“The Mandalay Bay security guard who sparked national interest after disappearing from the public spotlight surfaced this week on Ellen DeGeneres’ show,” foxnews.com reports. “In a pre-recorded interview set to air Wednesday afternoon, [Jesus Campos] told DeGeneres he had trouble reaching the shooter’s floor to inspect a door that was left ajar on the night of the shooting.” As we’ve reported, killer Stephen Paddock had bolted it shut. What we now learn . . .
Campos said he reached the floor through another stairwell and inspected the metal bracket from the other side. But before the shots started, he heard what he thought was a drilling sound near Paddock’s room and called security — which sent maintenance worker Stephen Schuck to the floor to investigate.
As Campos walked back into the hallway from a room that leads to the stairwell, the door, which he said was heavy, made a loud noise as it closed behind him.
“I believed that’s what caught the shooter’s attention,” Campos said. “As I was walking down, I heard rapid fire. At first I took cover. I felt the burning sensation. I went to go lift my pant leg up and I saw the blood.”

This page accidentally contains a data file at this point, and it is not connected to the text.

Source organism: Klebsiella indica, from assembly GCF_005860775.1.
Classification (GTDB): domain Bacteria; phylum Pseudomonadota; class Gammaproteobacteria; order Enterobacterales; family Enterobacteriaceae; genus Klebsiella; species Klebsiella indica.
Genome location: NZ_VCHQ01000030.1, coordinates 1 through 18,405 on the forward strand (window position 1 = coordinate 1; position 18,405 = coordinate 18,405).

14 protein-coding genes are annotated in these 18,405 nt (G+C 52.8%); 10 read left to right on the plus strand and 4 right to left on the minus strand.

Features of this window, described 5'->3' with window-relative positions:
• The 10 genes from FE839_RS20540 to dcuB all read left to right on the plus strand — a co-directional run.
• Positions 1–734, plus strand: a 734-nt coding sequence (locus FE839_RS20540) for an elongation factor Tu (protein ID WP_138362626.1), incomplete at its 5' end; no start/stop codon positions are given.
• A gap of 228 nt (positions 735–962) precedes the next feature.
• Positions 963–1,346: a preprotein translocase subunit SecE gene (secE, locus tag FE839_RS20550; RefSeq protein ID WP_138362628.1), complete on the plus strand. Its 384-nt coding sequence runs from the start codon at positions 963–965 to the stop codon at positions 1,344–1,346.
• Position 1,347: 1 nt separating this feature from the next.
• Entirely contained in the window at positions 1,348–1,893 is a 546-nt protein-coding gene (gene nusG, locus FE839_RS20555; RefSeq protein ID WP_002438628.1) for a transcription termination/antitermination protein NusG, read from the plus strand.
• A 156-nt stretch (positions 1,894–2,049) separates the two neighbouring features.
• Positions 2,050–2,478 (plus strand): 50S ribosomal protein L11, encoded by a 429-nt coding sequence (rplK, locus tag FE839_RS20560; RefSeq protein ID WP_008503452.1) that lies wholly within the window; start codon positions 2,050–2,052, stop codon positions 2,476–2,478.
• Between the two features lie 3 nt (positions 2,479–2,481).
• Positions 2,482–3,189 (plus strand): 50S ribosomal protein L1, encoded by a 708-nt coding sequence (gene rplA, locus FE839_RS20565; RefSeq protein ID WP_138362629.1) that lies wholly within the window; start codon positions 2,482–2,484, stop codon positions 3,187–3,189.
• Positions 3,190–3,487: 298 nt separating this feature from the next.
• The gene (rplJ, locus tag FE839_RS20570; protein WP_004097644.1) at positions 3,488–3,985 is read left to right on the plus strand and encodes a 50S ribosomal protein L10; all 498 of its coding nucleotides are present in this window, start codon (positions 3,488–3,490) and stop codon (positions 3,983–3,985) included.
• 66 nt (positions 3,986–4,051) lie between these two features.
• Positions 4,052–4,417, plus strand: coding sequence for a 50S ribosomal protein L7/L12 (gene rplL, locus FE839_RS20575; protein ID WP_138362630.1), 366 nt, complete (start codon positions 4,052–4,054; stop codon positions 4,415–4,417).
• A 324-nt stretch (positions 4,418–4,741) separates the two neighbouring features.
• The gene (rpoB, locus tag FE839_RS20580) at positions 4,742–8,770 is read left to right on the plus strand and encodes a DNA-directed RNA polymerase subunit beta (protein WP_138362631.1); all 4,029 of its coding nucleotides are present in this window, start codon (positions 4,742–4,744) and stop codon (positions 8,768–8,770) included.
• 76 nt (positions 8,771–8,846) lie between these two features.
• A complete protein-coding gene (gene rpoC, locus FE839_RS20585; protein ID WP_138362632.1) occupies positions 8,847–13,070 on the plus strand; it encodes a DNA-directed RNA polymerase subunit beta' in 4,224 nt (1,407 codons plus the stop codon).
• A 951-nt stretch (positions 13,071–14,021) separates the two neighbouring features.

Campos told Degeneres that Paddock was firing from behind the closed door of his room, but he wasn’t sure how.
Mandalay Bay building engineer Stephen Schuck joined Ellen for the chin wag with the comedienne.
Schuck said he accessed the floor from a service elevator and didn’t notice the shooting until he got closer to Paddock’s room.
“Once I got more than halfway is when I saw Jesus, and I started to hear shooting,” Schuck said. “And I thought – at the time I didn’t know it was shooting – I thought it was a jackhammer and, as an engineer, I thought, ‘we are not working up here late at night. We wouldn’t be doing that.’”
Schuck said Campos leaned out from his hiding spot and yelled at Schuck to take cover, which saved his life as bullets whizzed by.
“Everyone came together to help that night, even in the darkest hour,” said Campos, who thanked the Las Vegas police, FBI, first responders and hospital workers.
Yes, well, HOW did they come together?
Despite (because of?) his appearance on Ellen’s chat show, we still don’t know the exact sequence of events in the Mandalay Bay Hotel before, during and after Stephen Paddock opened fire.
The ABC talking head notwithstanding, Campos’s account does not “seem to clarify weeks of confusion about the shooting’s timeline.”
Specifically, how long did it take Campos to radio his report of the shooting? How much time elapsed between Mr. Campos’ report and phone notification of the shooting to hotel security and the arrival of two on-site police officers on the 32nd floor, what Mr. Campos said and how, when or if that information was relayed to the Las Vegas police?
Enquiring minds still would like to know.
None of that was discussed in the ABC news clip. Perhaps that will be covered when the full interview airs. Or perhaps Degeneres agreed not to touch those topics as part of the price of securing the Campos interview. We’ll see later this afternoon.